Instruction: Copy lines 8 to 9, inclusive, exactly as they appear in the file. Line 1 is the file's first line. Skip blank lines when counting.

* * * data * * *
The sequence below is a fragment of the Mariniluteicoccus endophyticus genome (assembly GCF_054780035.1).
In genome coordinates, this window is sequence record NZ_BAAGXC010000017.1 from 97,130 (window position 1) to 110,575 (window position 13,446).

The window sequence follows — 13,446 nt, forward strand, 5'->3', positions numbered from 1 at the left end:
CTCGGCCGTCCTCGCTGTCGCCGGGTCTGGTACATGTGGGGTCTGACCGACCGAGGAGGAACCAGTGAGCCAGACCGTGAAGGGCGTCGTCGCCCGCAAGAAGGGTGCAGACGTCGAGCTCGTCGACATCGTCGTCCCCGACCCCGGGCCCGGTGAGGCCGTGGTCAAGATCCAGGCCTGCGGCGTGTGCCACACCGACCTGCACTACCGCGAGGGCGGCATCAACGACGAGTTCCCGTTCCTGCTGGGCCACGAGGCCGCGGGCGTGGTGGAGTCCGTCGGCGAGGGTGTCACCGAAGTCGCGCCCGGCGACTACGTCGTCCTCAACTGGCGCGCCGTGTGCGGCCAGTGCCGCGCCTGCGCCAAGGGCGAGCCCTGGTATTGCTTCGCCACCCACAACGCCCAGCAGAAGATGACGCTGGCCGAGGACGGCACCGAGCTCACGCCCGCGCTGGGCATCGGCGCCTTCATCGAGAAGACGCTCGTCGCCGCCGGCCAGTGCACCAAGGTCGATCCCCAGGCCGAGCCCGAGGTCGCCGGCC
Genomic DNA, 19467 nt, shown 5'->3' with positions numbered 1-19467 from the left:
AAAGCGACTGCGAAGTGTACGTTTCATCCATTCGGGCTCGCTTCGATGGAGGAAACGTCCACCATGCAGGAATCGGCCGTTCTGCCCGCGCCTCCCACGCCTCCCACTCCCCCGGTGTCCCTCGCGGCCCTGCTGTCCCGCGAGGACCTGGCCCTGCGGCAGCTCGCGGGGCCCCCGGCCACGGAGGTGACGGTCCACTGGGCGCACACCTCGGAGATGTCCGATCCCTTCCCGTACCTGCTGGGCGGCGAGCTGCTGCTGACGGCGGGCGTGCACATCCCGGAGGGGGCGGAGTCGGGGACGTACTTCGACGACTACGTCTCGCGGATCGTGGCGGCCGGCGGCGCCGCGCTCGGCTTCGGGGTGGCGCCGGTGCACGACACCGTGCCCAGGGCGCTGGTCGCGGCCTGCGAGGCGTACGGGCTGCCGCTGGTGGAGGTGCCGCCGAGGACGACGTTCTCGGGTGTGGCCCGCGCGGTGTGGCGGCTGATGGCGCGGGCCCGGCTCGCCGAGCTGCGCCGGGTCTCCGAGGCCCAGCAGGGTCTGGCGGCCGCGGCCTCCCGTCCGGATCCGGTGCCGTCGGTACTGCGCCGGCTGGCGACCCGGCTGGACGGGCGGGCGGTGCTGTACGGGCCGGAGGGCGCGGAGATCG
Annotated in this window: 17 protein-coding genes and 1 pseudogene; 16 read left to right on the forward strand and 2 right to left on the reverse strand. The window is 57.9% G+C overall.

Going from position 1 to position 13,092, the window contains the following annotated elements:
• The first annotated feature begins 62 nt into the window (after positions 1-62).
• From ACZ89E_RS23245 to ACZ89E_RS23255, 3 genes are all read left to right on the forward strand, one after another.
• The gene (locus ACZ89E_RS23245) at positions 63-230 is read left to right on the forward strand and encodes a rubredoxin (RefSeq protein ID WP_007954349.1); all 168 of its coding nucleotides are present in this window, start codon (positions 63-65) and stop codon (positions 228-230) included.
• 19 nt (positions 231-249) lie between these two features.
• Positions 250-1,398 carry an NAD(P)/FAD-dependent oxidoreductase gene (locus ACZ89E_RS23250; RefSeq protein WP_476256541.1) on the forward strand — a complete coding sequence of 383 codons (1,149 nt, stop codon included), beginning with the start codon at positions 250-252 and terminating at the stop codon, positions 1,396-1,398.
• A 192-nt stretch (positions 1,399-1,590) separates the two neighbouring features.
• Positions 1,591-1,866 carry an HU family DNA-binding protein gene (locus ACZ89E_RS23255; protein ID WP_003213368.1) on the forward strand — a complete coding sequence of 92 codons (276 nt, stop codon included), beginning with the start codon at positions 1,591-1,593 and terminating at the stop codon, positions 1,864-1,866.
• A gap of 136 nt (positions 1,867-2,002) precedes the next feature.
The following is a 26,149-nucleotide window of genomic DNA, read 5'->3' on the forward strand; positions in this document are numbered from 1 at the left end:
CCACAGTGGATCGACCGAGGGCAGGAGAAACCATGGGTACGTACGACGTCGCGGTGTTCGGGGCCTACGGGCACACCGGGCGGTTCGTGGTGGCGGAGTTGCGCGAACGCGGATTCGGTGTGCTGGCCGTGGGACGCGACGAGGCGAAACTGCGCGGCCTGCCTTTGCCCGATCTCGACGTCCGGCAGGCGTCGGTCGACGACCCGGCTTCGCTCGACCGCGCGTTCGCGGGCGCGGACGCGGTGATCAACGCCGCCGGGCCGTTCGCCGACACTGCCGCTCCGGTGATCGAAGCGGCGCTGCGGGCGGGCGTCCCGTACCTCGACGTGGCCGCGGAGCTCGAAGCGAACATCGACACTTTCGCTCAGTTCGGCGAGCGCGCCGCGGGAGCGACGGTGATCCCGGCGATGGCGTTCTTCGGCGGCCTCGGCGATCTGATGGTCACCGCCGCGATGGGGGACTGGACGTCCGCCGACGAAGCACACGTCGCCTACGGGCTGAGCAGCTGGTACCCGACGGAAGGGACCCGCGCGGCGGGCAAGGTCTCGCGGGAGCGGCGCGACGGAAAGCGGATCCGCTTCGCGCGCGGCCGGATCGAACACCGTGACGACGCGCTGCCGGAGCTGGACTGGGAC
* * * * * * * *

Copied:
Going from position 1 to position 13,092, the window contains the following annotated elements:
• The first annotated feature begins 62 nt into the window (after positions 1-62).